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Every Campaign is an Experiment

There’s a great issue of the Roleplaying Tips newsletter, “6 Tips for Starting and Planning a Campaign [1]” (#97), that proposes making 20% of your new campaign different from your previous games. Let’s call this the “20% rule.”

The 20% rule — apart from being a great concept in its own right — is also a handy springboard to talk about this idea: every new campaign is an experiment.

I took the 20% rule to heart when I planned my last D&D campaign, changing a couple of things that I noticed were nearly always part of my games: relatively low magic, and not very many monsters. I also added some new elements: things the players could do to earn bonus XP (like writing character journals), and a campaign website (the Selgaunt campaign [2] section of my main site, 3d6.org [3]). (How that turned out is a story in itself, but best saved for another post!)

More broadly, trying to implement the 20% rule was an experiment — and looking back, I realized that every one of my games, D&D or otherwise, has been an experiment. Whether or not the new ideas and changes were drastic, some form of experimentation was always involved.

I was aware of that on some level, but I’d never really given it much thought before. I’ve found that I learn from past games in much the same way that I’ve learned from past relationships. And in particular, I tend to experiment with new techniques based on what did and — more importantly — didn’t work in the past.

For example: I was a player in a Stargate SG-4 campaign [4] that just wound down, and our GM, Don, is very into making character-focused adventures. I gave him a bit less than a page of background material for my character, and felt that I had a pretty good sense of who my PC was — but there weren’t many hooks in his background. As a result, it never came up in play. Understandably, because there wasn’t much to work with!

So for my upcoming game — an Eberron campaign [5] — I decided to experiment with backgrounds. Specifically, I asked the players to provide the following:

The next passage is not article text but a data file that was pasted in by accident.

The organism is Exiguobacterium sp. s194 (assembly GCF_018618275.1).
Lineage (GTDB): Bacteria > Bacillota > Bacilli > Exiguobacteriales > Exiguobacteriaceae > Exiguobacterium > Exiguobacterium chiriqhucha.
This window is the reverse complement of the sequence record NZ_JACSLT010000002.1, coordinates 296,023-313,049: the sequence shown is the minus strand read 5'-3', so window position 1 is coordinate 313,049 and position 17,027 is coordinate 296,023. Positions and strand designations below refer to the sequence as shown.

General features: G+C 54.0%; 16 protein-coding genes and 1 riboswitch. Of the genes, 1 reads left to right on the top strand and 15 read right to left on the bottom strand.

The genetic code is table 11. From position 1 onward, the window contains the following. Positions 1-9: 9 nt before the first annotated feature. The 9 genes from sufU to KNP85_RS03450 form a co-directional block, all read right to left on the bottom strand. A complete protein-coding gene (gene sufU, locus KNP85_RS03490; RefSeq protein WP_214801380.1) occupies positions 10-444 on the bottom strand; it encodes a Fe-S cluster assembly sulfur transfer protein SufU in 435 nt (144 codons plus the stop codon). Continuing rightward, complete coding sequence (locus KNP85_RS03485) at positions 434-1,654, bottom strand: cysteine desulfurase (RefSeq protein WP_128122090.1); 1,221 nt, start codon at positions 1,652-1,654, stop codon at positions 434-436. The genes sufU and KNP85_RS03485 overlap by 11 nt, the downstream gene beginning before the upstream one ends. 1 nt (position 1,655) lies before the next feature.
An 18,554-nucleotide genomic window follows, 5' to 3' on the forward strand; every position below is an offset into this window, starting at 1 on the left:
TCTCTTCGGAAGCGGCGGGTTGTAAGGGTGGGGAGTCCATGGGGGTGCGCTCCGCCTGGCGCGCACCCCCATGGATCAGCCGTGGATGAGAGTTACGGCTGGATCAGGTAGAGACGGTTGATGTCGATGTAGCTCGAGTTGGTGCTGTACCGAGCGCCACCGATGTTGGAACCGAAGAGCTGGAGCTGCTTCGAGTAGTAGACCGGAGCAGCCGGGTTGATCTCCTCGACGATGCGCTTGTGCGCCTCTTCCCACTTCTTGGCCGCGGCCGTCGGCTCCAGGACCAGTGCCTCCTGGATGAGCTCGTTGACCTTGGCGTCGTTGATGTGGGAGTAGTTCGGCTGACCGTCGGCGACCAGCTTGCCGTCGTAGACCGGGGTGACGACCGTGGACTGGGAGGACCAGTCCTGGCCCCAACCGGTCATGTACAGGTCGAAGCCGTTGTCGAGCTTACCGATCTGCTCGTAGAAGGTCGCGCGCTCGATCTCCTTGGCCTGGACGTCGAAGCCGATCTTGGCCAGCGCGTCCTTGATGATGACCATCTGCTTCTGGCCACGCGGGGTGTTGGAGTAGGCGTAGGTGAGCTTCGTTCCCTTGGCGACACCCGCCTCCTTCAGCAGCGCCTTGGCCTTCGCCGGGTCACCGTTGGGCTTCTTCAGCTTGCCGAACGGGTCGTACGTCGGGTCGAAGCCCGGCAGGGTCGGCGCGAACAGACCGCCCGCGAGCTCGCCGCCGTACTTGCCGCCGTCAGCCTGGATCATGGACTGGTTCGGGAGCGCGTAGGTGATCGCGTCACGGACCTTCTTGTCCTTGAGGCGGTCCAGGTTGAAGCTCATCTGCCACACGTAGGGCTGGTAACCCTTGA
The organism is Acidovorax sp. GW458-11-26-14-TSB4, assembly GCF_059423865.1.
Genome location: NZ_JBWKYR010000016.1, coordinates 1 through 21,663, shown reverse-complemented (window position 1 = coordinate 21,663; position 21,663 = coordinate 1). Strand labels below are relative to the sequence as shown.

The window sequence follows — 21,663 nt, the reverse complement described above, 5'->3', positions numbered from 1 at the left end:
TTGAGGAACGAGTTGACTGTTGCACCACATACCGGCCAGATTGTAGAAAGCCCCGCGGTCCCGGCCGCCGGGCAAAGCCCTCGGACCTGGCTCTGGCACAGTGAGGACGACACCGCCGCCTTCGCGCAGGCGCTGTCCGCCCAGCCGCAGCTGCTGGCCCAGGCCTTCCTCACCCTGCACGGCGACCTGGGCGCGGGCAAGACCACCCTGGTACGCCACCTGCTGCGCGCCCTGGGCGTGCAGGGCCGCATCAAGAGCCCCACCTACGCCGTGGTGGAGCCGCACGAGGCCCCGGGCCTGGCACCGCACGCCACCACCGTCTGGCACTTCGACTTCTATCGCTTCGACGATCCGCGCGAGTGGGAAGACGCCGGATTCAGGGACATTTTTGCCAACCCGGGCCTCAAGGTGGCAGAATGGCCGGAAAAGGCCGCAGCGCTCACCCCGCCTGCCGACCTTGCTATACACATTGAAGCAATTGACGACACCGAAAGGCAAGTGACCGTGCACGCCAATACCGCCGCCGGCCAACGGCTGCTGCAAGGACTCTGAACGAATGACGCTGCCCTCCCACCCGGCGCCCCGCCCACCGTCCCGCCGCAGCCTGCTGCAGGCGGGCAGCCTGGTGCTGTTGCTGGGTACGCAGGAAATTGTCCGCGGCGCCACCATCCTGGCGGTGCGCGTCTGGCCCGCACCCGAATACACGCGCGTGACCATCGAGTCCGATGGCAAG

I knew I didn’t want to get any backgrounds like the one I’d created for Stargate, and this sounded like a good way of ensuring that without shackling the players to specific concepts, or preventing them from learning about their characters in play.

Will this feel too much like homework? Will it shoehorn people into writing backgrounds in a way that doesn’t work for them? Or — as I’m hoping — will it guarantee rich, hook-laden material for me to work with (while still being fun to write)?

Unfortunately, our first session isn’t until July 23rd, so I don’t know yet! Once I’ve gotten background material from all of my players, I’ll follow up with a post about it here on Treasure Tables (TT for short).

In the meantime, what kinds of things have you experimented with in your games, recent or otherwise? Have you ever tried a similar approach to PC backgrounds? And, once a player has given you her PC’s background, do you prod for more details, or leave it alone?

Welcome to Treasure Tables. I hope you’ll stick around, and I look forward to reading your comments about what you find here.

2 Comments (Open | Close)

2 Comments To "Every Campaign is an Experiment"

#1 Comment By Tony On July 11, 2005 @ 4:32 pm

That 20% rule sounds great. I think my most successful campaigns have fallen around 20%.

Interestingly, just the other day I heard a variant of the same rule used in the contract business. The idea is that every year you ask yourself what 15% of your business you most can do without (either the lowest profit or the biggest headache) and then get rid of it. That gives you room to grow and try something new next year.

#2 Comment By Martin On July 11, 2005 @ 10:29 pm

I love the idea of the 20% rule — it’s stuck with me for close to three years. I wish I’d thought of it!

I wonder if successive applications of the “15% contractor rule” (in a gaming context) would lead to some sort of lean, mean uber-game? Unlike swapping out 20% to avoid getting into a rut, you’d be paring off the 15% you liked the least.

Looking at it another way, the 15% rule is just a way of quantifying the process of improving your game over time — see what works and what doesn’t; make changes; try them; repeat.